Necrotizing fasciitis is a life-threatening infection that can rapidly destroy skin, fat, and any tissue that covers muscle. It is sometimes called flesh-eating bacteria disease and, when it occurs on the genitals, Fournier gangrene. Bacteria may enter via minor wounds, surgical wounds, or bruises. The condition is rare but serious, and is associated with comorbidities such as diabetes, cancer, immune suppression, and liver or kidney disease. Quick diagnosis and treatment, including excisional debridement and systemic antibiotics, are essential for patient survival.1,2 Negative pressure wound therapy with instillation and dwell (NPWTi-d) (V.A.C. Veraflo; 3M+KCI) has increasingly been used to treat these wounds.3 This case series highlights a hypochlorous acid solution (Vashe Wound Solution; Urgo Medical North America) in combination with NPWTi-d to assist in mechanically removing bacteria and necrotic tissue in the wound bed preparation process and manage the infection.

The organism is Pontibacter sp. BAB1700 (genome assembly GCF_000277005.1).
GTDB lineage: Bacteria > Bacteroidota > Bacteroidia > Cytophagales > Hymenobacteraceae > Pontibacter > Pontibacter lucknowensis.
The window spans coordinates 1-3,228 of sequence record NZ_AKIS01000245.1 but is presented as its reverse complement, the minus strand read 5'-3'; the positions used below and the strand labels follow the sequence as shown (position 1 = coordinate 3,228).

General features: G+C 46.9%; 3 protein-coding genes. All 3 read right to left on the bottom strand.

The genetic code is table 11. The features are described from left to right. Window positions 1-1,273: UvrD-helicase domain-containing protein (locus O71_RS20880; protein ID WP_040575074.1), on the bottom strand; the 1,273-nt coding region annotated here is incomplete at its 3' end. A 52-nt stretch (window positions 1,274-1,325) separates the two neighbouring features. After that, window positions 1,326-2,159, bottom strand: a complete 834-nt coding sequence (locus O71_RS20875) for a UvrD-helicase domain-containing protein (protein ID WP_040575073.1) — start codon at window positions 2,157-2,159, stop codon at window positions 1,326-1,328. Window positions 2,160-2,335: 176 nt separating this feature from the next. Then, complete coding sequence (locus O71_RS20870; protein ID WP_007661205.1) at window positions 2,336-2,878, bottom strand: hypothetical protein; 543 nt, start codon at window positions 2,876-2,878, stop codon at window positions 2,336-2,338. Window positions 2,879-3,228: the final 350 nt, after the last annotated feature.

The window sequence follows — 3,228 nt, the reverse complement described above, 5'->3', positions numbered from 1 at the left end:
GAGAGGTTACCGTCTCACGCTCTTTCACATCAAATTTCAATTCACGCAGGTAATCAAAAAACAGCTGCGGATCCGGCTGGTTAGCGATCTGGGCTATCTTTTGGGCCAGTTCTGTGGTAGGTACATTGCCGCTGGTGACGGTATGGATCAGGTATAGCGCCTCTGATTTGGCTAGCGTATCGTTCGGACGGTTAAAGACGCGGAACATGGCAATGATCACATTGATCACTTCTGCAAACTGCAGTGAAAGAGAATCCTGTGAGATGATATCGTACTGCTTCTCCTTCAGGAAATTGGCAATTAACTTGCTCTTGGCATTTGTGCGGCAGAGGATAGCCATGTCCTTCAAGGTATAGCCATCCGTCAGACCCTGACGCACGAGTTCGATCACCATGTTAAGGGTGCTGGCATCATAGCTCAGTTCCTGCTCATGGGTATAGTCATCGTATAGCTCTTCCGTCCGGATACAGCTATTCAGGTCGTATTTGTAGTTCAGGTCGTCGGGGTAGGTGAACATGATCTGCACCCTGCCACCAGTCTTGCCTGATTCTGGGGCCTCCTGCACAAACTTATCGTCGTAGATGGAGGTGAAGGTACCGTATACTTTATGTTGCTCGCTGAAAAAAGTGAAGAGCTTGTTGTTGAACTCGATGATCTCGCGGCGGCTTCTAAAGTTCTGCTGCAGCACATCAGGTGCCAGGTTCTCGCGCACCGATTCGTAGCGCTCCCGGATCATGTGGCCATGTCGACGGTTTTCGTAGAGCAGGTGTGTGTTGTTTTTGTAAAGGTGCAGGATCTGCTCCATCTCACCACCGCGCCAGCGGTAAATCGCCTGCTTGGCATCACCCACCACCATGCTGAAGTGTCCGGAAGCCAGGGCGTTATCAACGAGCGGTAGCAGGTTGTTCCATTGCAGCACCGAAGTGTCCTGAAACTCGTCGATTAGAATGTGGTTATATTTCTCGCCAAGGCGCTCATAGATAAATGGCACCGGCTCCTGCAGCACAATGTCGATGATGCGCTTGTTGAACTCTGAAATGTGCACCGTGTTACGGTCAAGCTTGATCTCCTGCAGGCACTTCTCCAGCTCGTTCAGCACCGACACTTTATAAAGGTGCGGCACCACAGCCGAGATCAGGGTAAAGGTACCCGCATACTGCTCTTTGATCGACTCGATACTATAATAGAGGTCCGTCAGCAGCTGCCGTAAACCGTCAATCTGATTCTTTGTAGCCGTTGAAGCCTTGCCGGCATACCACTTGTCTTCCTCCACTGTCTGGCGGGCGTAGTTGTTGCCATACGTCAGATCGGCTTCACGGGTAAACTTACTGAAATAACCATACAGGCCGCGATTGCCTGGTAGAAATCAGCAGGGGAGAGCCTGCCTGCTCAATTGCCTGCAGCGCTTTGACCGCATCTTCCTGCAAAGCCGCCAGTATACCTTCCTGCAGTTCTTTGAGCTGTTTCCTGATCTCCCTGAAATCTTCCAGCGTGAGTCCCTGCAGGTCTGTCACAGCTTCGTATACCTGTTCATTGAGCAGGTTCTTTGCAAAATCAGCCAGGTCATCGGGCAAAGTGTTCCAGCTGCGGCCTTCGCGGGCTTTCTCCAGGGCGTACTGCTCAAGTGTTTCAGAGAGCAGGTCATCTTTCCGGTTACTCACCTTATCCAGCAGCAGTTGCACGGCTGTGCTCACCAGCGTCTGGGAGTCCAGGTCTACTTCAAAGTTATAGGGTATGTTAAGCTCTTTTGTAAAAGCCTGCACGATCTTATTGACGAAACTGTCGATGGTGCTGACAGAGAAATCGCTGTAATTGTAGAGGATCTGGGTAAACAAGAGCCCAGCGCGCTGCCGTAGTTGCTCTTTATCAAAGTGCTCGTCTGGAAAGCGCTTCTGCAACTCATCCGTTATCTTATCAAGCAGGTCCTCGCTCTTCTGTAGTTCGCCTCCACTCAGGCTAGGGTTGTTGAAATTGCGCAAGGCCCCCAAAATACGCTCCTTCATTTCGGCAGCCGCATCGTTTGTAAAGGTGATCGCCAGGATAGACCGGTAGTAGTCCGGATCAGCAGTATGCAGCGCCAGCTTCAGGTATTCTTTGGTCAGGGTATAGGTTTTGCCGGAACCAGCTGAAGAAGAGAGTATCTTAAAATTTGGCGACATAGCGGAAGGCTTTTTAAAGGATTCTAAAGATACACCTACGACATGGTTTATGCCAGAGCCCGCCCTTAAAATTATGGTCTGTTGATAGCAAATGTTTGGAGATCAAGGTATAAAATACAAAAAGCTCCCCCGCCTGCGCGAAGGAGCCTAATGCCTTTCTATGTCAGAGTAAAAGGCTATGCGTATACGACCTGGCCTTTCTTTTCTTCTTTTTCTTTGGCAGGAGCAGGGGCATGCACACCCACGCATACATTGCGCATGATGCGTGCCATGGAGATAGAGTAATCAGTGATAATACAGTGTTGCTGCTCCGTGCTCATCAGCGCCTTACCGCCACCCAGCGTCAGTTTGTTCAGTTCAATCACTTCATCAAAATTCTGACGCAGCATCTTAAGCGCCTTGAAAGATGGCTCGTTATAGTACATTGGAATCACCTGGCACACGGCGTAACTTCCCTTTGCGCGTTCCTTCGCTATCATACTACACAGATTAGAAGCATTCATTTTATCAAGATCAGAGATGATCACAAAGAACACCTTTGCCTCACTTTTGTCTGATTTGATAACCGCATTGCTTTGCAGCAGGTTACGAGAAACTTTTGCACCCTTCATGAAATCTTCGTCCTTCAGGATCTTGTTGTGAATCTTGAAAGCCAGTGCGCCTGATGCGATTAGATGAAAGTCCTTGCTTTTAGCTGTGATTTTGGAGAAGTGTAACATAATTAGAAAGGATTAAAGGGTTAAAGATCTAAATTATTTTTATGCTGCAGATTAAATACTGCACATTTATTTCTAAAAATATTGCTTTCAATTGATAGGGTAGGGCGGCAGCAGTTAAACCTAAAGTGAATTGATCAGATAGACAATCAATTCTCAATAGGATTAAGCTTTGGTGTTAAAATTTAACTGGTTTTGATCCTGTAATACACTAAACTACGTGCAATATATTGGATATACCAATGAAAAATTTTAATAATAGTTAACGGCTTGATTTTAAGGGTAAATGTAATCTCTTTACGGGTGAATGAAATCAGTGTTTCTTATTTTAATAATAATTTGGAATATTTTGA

A retrospective chart review was performed to obtain patient information. All patients received systemic antibiotics in addition to prescribed wound therapy, underwent debridement as necessary, were treated with NPWTi-d, instilling hypochlorous acid solution during wound treatment, and had dressings changed at 48- to 72-hour intervals.